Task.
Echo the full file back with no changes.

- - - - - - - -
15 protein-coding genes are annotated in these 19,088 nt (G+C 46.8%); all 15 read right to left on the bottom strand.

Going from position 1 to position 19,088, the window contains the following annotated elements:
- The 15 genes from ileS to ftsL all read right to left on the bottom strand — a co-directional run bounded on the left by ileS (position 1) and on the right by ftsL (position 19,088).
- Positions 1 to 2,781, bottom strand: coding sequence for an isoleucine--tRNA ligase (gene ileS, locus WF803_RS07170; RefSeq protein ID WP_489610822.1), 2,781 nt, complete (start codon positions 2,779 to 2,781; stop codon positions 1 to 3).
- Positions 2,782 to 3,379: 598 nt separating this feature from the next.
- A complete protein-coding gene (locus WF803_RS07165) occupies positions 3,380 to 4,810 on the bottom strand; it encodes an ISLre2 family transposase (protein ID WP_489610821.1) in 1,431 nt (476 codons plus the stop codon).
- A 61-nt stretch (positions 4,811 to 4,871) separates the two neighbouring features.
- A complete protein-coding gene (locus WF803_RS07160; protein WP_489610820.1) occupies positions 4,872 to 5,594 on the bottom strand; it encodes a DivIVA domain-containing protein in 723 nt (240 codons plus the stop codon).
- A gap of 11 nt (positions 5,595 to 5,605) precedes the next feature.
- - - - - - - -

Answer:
15 protein-coding genes are annotated in these 19,088 nt (G+C 46.8%); all 15 read right to left on the bottom strand.

Going from position 1 to position 19,088, the window contains the following annotated elements:
- The 15 genes from ileS to ftsL all read right to left on the bottom strand — a co-directional run bounded on the left by ileS (position 1) and on the right by ftsL (position 19,088).
- Positions 1 to 2,781, bottom strand: coding sequence for an isoleucine--tRNA ligase (gene ileS, locus WF803_RS07170; RefSeq protein ID WP_489610822.1), 2,781 nt, complete (start codon positions 2,779 to 2,781; stop codon positions 1 to 3).
- Positions 2,782 to 3,379: 598 nt separating this feature from the next.
- A complete protein-coding gene (locus WF803_RS07165) occupies positions 3,380 to 4,810 on the bottom strand; it encodes an ISLre2 family transposase (protein ID WP_489610821.1) in 1,431 nt (476 codons plus the stop codon).
- A 61-nt stretch (positions 4,811 to 4,871) separates the two neighbouring features.
- A complete protein-coding gene (locus WF803_RS07160; protein WP_489610820.1) occupies positions 4,872 to 5,594 on the bottom strand; it encodes a DivIVA domain-containing protein in 723 nt (240 codons plus the stop codon).
- A gap of 11 nt (positions 5,595 to 5,605) precedes the next feature.